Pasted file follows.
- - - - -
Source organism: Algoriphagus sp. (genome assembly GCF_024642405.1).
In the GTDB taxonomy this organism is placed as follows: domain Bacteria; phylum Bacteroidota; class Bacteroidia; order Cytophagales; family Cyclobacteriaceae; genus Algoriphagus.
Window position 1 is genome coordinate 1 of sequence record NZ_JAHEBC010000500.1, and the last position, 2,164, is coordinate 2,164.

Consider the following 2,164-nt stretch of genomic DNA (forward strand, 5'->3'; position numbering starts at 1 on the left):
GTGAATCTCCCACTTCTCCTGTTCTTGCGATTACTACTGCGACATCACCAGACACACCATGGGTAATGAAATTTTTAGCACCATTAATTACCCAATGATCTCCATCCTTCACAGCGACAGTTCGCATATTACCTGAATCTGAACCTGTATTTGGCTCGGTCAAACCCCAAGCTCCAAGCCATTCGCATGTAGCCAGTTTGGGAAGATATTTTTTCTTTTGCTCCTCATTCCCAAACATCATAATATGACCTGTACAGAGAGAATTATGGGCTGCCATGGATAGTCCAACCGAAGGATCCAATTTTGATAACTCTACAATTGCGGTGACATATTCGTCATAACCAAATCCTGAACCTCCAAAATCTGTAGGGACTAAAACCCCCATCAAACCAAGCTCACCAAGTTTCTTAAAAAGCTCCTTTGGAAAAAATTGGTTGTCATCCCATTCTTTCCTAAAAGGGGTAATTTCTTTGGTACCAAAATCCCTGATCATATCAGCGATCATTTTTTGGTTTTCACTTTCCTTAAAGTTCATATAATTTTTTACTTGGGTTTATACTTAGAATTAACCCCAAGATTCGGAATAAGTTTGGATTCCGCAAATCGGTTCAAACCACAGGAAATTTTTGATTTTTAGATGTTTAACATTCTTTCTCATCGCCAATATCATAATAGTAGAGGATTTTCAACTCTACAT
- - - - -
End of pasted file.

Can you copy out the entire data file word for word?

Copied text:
Source organism: Algoriphagus sp. (genome assembly GCF_024642405.1).
In the GTDB taxonomy this organism is placed as follows: domain Bacteria; phylum Bacteroidota; class Bacteroidia; order Cytophagales; family Cyclobacteriaceae; genus Algoriphagus.
Window position 1 is genome coordinate 1 of sequence record NZ_JAHEBC010000500.1, and the last position, 2,164, is coordinate 2,164.

Consider the following 2,164-nt stretch of genomic DNA (forward strand, 5'->3'; position numbering starts at 1 on the left):
GTGAATCTCCCACTTCTCCTGTTCTTGCGATTACTACTGCGACATCACCAGACACACCATGGGTAATGAAATTTTTAGCACCATTAATTACCCAATGATCTCCATCCTTCACAGCGACAGTTCGCATATTACCTGAATCTGAACCTGTATTTGGCTCGGTCAAACCCCAAGCTCCAAGCCATTCGCATGTAGCCAGTTTGGGAAGATATTTTTTCTTTTGCTCCTCATTCCCAAACATCATAATATGACCTGTACAGAGAGAATTATGGGCTGCCATGGATAGTCCAACCGAAGGATCCAATTTTGATAACTCTACAATTGCGGTGACATATTCGTCATAACCAAATCCTGAACCTCCAAAATCTGTAGGGACTAAAACCCCCATCAAACCAAGCTCACCAAGTTTCTTAAAAAGCTCCTTTGGAAAAAATTGGTTGTCATCCCATTCTTTCCTAAAAGGGGTAATTTCTTTGGTACCAAAATCCCTGATCATATCAGCGATCATTTTTTGGTTTTCACTTTCCTTAAAGTTCATATAATTTTTTACTTGGGTTTATACTTAGAATTAACCCCAAGATTCGGAATAAGTTTGGATTCCGCAAATCGGTTCAAACCACAGGAAATTTTTGATTTTTAGATGTTTAACATTCTTTCTCATCGCCAATATCATAATAGTAGAGGATTTTCAACTCTACAT